United States District Court, E.D. Oklahoma
MICHAEL D. NANNEY, Plaintiff,
NANCY A. BERRYHILL, Acting Commissioner of the Social Security Administration,  Defendant.
OPINION AND ORDER
P. SHREDER UNITED STATES MAGISTRATE JUDGE
claimant Michael D. Nanney requests judicial review of a
denial of benefits by the Commissioner of the Social Security
Administration pursuant to 42 U.S.C. § 405(g). He
appeals the Commissioner's decision and asserts that the
Administrative Law Judge (“ALJ”) erred in
determining he was not disabled. For the reasons discussed
below, the Commissioner's decision is hereby REVERSED and
REMANDED to the ALJ for further proceedings.
Security Law and Standard of Review
under the Social Security Act is defined as the
“inability to engage in any substantial gainful
activity by reason of any medically determinable physical or
mental impairment[.]” 42 U.S.C. § 423(d)(1)(A). A
claimant is disabled under the Social Security Act
“only if his physical or mental impairment or
impairments are of such severity that he is not only unable
to do his previous work but cannot, considering his age,
education, and work experience, engage in any other kind of
substantial gainful work which exists in the national
economy[.]” Id. § 423 (d)(2)(A). Social
security regulations implement a five-step sequential process
to evaluate a disability claim. See 20 C.F.R.
§§ 404.1520, 416.920.
405(g) limits the scope of judicial review of the
Commissioner's decision to two inquiries: whether the
decision was supported by substantial evidence and whether
correct legal standards were applied. See Hawkins v.
Chater, 113 F.3d 1162, 1164 (10th Cir. 1997).
Substantial evidence is “more than a mere scintilla. It
means such relevant evidence as a reasonable mind might
accept as adequate to support a conclusion.”
Richardson v. Perales, 402 U.S. 389, 401 (1971),
quoting Consolidated Edison Co. v. NLRB, 305 U.S.
197, 229 (1938). See also Clifton v. Chater, 79 F.3d
1007, 1009 (10th Cir. 1996). The Court may not reweigh the
evidence or substitute its discretion for the
Commissioner's. See Casias v. Secretary of Health
& Human Services, 933 F.2d 799, 800 (10th Cir.
1991). But the Court must review the record as a whole, and
“[t]he substantiality of the evidence must take into
account whatever in the record fairly detracts from its
weight.” Universal Camera Corp. v. NLRB, 340
U.S. 474, 488 (1951); see also Casias, 933 F.2d at
claimant was born April 26, 1975, and was thirty-eight years
old at the time of the administrative hearing (Tr. 34, 210).
He completed ninth grade, and has worked as a laborer and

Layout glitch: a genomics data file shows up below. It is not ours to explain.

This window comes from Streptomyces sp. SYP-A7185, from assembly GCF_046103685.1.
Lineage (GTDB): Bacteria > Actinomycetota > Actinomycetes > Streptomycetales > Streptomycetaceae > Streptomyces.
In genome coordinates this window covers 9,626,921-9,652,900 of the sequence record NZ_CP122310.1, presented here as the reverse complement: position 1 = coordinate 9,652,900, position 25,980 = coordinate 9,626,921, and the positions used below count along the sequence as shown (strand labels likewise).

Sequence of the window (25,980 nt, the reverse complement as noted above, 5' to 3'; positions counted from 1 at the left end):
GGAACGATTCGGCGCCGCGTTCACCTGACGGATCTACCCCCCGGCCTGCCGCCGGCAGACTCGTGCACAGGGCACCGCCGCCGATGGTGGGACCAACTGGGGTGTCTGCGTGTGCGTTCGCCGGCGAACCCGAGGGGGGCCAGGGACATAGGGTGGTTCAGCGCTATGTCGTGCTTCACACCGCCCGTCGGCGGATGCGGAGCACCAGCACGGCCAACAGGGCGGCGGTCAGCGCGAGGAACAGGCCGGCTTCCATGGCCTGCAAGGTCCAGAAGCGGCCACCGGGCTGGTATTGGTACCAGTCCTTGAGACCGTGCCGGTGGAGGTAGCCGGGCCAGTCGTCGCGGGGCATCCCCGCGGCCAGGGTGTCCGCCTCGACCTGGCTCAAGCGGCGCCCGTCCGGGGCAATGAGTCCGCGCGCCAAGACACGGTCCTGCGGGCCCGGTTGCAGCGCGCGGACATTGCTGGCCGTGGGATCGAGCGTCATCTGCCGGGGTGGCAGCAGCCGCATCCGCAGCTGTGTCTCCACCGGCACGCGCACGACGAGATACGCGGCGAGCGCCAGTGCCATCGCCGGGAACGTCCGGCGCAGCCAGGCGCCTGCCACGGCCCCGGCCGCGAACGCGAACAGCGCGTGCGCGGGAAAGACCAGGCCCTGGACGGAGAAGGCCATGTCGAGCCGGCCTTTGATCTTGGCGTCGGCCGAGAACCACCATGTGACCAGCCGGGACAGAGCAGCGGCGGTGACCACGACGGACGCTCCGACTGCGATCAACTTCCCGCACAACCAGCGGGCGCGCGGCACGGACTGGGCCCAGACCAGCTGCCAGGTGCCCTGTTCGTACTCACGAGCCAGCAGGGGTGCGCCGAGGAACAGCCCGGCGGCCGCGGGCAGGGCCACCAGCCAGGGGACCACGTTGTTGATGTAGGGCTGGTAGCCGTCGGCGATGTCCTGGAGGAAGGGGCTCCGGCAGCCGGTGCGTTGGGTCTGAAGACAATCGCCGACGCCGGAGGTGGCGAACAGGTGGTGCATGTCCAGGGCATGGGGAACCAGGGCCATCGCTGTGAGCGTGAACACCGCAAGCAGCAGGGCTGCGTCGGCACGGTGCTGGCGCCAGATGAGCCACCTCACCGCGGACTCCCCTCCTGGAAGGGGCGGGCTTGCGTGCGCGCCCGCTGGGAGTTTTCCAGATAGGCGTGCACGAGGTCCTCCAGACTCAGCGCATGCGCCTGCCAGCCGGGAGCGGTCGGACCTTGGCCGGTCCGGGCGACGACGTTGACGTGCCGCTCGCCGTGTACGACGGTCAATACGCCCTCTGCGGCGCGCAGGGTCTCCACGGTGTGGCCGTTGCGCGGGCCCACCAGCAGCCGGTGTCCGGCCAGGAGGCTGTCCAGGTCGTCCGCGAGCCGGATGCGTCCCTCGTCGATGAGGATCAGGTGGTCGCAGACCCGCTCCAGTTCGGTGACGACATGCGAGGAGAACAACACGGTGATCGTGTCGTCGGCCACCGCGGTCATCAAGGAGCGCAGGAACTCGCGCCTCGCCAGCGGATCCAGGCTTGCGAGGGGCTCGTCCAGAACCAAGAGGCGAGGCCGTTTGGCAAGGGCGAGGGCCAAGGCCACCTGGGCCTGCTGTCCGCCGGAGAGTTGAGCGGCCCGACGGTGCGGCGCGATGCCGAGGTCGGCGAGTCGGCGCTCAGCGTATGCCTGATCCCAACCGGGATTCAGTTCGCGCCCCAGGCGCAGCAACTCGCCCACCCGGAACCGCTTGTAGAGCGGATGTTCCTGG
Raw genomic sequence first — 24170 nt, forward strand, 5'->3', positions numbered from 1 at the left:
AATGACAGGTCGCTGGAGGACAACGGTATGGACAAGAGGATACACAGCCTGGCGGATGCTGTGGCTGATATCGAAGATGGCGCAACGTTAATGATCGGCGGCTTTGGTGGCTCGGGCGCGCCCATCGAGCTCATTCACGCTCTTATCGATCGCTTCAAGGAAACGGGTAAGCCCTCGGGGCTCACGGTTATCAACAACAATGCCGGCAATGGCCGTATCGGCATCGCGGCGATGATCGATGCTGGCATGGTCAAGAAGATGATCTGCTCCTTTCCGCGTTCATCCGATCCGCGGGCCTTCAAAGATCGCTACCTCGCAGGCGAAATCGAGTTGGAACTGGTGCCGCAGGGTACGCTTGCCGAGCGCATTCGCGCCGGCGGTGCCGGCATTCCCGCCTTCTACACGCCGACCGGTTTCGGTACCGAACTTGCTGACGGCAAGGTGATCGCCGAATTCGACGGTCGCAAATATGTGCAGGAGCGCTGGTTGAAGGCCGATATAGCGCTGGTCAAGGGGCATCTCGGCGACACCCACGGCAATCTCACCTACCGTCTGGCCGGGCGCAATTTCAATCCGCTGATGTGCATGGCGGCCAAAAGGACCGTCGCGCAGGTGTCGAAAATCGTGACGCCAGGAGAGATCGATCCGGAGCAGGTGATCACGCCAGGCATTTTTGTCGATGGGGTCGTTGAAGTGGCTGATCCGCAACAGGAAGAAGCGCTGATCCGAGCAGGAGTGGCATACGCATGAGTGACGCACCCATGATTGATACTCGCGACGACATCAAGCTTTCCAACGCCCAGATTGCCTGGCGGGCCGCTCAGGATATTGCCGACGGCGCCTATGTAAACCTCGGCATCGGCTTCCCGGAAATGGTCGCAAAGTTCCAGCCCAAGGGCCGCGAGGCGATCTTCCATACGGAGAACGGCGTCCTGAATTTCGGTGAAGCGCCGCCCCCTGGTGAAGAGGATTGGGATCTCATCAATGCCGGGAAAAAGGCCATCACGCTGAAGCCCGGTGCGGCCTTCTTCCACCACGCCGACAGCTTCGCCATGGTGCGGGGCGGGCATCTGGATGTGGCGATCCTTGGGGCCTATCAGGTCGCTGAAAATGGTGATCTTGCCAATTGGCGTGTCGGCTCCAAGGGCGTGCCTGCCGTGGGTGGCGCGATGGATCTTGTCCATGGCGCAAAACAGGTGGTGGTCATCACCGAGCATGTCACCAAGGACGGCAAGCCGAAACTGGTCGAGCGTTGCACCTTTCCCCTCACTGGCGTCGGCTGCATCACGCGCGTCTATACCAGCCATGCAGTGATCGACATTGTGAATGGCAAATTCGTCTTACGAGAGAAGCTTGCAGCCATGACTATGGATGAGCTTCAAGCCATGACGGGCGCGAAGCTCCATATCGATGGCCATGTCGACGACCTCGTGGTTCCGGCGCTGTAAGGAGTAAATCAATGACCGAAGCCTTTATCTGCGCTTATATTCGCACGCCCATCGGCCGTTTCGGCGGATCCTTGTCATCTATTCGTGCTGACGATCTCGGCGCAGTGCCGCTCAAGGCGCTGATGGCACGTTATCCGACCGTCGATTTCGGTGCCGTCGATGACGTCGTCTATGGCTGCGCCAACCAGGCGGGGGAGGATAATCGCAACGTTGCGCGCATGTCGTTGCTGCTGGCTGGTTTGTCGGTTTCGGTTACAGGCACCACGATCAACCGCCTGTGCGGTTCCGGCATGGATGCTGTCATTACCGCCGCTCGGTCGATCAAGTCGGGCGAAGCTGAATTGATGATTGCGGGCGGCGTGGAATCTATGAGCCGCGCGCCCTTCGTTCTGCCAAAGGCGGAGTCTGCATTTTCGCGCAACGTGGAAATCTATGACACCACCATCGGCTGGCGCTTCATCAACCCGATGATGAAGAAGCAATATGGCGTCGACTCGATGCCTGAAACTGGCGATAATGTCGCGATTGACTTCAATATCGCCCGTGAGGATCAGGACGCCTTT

heavy equipment operator (Tr. 27, 224). The claimant alleges
inability to work since January 2, 2012, due to a herniated
disc in lower back, chronic pain, and inability to lift more
than twenty pounds (Tr. 223).
September 24, 2010, the claimant applied for disability
insurance benefits under Title II of the Social Security Act,
42 U.S.C. §§ 401-434, and for supplemental benefits
under Title XVI of the Social Security Act, 42 U.S.C.
§§ 1381-85. Both applications were denied. ALJ
James Bentley conducted an administrative hearing and
determined that the claimant was not disabled in a written
opinion dated April 4, 2014 (Tr. 16-29). The Appeals Council
denied review, so the ALJ's written opinion is the
Commissioner's final decision for purposes of this
appeal. See 20 C.F.R. §§ 404.981,
of the Administrative Law Judge
made his decision at step five of the sequential evaluation.
He found that the claimant had the residual functional
capacity (RFC) to perform sedentary work, as defined in 20
C.F.R. §§ 404.1567(a) and 416.967(a), finding that
he could lift/carry ten pounds occasionally and less than ten
pounds frequently, stand/walk at least two hours in an
eight-hour workday, sit for six hours in an eight-hour
workday, but that he must have a sit/stand option defined as
a temporary change in position from sitting to standing and
vice versa with no more than one change in position every
half hour and without leaving the workstation. Additionally,
the ALJ found that the claimant could only occasionally
stoop, kneel, crouch, and crawl. Finally, the ALJ determined
that the claimant was limited because he was illiterate (Tr.
21-22). The ALJ concluded that although the claimant could
not return to his past relevant work, he was nevertheless not
disabled because there was work he could perform, i.
e., assembler, cutter and paster, and lens inserter (Tr.
claimant contends that the ALJ erred: (i) by failing to
properly consider the medical evidence, specifically with
regard to weighing a consultative examiner's opinion and
treatment records; and (ii) by failing to properly evaluate
his subjective symptoms. Because the ALJ does appear to have
ignored probative evidence regarding the claimant's
impairments, the decision of the Commissioner must be
determined that the claimant had the severe impairments of
degenerative joint disease with sciatica and multilevel
degenerative disc disease, as well as the nonsevere
impairments of GERD, rhinitis, and depression (Tr. 18-19).
The relevant medical evidence demonstrates that the claimant
was treated for two scorpion bites on his thigh after
reporting that he had not felt the bites because his thigh
was numb (Tr. 287). He was assessed with degenerative joint
disease with sciatica (Tr. 287). A November 20, 2012 MRI of
the spine revealed multilevel degenerative disc disease with
mild spondylotic disc bulges and facet arthropathy,
superimposed minimal central disc herniation at ¶ 3-L4,
asymmetric left foraminal disc bulge at ¶ 12-L1
resulting in left foraminal stenosis, multilevel Schmorls
nodes, small S1 hemangioma versus focal fat, and mild grade
compression fracture of T12 (Tr. 300). Records dated January
2, 2014 from the claimant's treating facility indicate
that his gait was steady but that he had limited/painful
range of motion with flexion/extension, that he had